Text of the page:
Tito Puente, King of Latin Music, to be Honored at Yale

Five-time Grammy-winner and mambo master Tito Puente will be honored by the Chubb Fellowship of Yale University on Thursday, April 6, with a symposium and concert celebrating his extraordinary contribution to Latin music.

Five-time Grammy-winner and mambo master Tito Puente will be honored by the Chubb Fellowship of Yale University on Thursday, April 6, with a symposium and concert celebrating his extraordinary contribution to Latin music.

Both events are free and open to the public. Although there is no charge for the concert, admission is by ticket only. Tickets may be obtained by calling 432-8873.

Puente has won five Grammy awards, most recently in February 2000 for his musical extravaganza, “Mambo Birdland.” His output is nothing short of astonishing: 117 albums to date. Puente was awarded the Medal of the Arts by the National Endowment for the Arts in 1997, and later that same year he was inducted into the International Jazz Hall of Fame along with Nat King Cole, Miles Davis and Ray Charles. The Smithsonian National Museum presented him with a Medal of Honor and a Lifetime Achievement Award. He has earned a star on the Hollywood Walk of Fame and four honorary degrees.

A symposium, “The Life and Art of Tito Puente: 50 Years of Latin Music,” will be held from 3 to 5 p.m. in the University Art Gallery lecture hall, 1111 Chapel St.

C. Daniel Dawson, curator, art and media consultant and programming specialist of the American Museum of Natural History will moderate the discussion. Participants include Robert Farris Thomson, the John Colonel Professor of the History of Art at Yale; Steven Loza, professor of ethnomusicology at U.C.L.A. and author of “Tito Puente and the Making of Latin Music”; Marta Vega, chair of the board of the Caribbean Cultural Center of New York City; Rene Lopez, record producer, research associate on Latin music with the Smithsonian Institute and Latin jazz advisor to the Lincoln Center jazz program; and Andy Jerrick, a pioneer of Latin dance who performed at the Palladium Ballroom in the late 1950s with Tito Puente.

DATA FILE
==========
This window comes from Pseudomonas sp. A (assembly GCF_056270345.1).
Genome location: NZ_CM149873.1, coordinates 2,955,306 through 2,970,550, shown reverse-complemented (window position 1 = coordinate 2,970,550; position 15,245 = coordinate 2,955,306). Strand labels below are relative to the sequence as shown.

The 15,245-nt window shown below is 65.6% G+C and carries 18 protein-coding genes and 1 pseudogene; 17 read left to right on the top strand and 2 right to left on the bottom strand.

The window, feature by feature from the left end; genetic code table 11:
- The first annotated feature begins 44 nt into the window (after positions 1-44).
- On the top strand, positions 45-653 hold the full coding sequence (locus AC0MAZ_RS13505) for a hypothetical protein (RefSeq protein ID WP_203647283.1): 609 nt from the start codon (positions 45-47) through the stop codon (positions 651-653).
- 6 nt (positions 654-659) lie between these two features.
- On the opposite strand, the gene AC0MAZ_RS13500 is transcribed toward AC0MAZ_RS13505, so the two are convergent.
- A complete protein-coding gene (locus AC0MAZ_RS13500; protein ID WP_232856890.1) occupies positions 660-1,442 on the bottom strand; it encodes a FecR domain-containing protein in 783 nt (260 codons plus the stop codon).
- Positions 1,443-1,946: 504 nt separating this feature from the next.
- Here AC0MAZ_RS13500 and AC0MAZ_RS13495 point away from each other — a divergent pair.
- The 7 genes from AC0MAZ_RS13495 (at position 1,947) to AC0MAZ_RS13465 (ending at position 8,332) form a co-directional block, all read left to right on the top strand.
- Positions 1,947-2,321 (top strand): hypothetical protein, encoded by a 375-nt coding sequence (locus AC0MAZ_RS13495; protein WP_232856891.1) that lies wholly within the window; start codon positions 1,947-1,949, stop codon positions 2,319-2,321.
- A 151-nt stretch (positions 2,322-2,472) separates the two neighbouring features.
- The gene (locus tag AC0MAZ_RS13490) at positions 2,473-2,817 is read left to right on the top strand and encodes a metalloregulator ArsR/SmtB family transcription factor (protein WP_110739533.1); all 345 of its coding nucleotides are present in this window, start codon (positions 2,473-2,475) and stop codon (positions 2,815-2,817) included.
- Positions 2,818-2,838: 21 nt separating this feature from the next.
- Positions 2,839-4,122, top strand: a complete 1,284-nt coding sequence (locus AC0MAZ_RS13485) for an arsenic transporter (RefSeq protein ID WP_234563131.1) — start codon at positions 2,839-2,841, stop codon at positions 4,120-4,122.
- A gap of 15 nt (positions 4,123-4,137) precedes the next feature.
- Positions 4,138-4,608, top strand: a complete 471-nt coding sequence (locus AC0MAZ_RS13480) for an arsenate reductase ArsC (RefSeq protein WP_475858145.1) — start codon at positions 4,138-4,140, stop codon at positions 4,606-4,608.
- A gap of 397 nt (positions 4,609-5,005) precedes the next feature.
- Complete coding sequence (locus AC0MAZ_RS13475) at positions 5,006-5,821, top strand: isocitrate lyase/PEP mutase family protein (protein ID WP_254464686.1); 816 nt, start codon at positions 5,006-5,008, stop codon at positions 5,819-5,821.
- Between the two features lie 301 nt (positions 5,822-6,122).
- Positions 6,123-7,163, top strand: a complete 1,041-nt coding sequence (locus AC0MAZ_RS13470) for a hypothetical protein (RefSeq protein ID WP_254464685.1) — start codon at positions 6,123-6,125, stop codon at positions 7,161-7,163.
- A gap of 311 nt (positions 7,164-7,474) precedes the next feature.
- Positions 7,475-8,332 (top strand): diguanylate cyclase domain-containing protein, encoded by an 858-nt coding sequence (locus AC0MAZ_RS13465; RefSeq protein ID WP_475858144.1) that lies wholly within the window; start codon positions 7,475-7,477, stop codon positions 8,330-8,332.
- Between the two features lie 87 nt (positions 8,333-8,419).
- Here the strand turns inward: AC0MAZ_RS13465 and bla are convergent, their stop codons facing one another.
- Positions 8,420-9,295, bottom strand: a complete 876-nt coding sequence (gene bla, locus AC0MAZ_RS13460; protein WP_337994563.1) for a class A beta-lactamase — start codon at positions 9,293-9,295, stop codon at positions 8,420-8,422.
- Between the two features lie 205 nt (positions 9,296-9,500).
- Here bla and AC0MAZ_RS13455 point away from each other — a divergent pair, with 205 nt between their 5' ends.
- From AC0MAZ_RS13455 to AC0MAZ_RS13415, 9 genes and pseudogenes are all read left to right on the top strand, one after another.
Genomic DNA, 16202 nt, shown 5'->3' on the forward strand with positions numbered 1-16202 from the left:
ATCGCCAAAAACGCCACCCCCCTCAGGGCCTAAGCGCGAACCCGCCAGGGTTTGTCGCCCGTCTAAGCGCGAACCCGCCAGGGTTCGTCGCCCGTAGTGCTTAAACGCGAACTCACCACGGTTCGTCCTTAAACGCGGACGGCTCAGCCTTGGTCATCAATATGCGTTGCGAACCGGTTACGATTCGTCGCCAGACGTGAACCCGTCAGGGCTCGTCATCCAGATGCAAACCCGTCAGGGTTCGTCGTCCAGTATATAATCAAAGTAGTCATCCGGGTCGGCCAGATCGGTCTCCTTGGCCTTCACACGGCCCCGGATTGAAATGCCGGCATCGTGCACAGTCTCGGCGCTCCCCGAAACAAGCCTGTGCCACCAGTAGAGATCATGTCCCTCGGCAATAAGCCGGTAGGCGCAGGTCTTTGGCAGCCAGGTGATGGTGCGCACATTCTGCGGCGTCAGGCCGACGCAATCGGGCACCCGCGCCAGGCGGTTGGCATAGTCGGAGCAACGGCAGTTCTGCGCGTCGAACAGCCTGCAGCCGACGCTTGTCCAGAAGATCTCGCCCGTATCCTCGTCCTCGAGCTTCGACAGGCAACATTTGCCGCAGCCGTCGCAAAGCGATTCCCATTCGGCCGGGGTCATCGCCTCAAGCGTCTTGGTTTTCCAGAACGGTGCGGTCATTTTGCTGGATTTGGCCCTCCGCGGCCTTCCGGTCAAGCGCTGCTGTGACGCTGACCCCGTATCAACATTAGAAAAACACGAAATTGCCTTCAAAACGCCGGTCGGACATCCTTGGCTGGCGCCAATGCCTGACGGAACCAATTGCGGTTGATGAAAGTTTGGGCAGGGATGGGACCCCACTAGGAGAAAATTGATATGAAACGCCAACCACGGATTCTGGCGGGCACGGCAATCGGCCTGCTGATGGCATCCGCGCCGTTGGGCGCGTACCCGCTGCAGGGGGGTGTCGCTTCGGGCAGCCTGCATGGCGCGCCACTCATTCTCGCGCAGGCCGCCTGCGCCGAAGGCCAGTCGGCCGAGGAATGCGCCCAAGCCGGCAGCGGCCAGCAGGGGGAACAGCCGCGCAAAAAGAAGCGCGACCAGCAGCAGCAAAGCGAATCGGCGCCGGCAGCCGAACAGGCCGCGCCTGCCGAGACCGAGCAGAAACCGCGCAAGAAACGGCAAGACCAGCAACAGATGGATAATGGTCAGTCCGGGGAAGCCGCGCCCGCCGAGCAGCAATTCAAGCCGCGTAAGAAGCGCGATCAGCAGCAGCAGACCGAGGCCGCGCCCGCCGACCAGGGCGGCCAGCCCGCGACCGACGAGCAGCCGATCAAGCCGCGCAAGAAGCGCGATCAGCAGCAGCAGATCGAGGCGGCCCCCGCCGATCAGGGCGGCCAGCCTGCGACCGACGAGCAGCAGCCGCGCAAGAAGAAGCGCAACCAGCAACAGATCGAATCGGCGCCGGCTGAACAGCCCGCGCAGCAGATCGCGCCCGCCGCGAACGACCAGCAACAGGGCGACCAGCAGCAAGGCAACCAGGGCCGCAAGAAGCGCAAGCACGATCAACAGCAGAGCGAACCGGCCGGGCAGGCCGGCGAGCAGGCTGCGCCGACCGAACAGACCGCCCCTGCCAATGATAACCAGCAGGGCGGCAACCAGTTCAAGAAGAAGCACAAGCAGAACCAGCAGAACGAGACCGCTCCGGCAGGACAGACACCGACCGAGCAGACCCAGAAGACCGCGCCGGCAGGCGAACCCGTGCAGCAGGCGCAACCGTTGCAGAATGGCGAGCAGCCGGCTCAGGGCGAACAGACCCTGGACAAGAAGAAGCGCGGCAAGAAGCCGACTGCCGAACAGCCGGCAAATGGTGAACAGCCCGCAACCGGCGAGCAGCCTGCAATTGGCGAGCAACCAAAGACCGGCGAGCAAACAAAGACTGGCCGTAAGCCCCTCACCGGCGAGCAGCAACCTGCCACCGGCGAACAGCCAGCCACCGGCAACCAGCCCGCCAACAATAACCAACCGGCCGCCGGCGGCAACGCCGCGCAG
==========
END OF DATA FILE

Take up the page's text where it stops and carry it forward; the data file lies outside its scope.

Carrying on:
At 8 p.m., Puente and his 12-member orchestra will give a concert, “Honor Al Rey Del Mambo,” in Woolsey Hall, corner of College and Grove streets. The program will feature compositions that represent Puente’s artistic achievements over the last half-century.

In conjunction with the symposium and concert, there will be an exhibit related to Puente in the Music Library of Sterling Memorial Library, 120 High St.

Born in 1923, Ernest (Ernestito) Anthony Puente Jr. grew up in East Harlem’s El Barrio neighborhood, a cultural crossroads for Latino youth. His parents were immigrants from Puerto Rico, and Tito was strongly influenced by the culture of that tropical island, with its boleros and rumbas, as well as by the great swing bands and jazz artists of his youth. He studied piano, drums and dancing, and performed as one-half of a song-and-dance team with his sister, Anna.

Percussion dominates Puente’s music, and he is known for his dazzling performance on the timbales as well as his creativity as a composer and arranger.

The Chubb Fellowship is devoted to encouraging and aiding Yale students interested in the operations of government and in public service. Established in 1936 through the generosity of Hendon Chubb (Yale 1895), the program is based in Timothy Dwight College, one of Yale’s residential colleges. Each year, four or five distinguished men and women have been appointed as Visiting Chubb Fellows. Former Chubb Fellows include Supreme Court Justice Harry Blackmun, New Jersey Governor Christine Todd Whitman, and author Toni Morrison.

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Media Contact

Gila Reinstein: gila.reinstein@yale.edu, 203-432-1325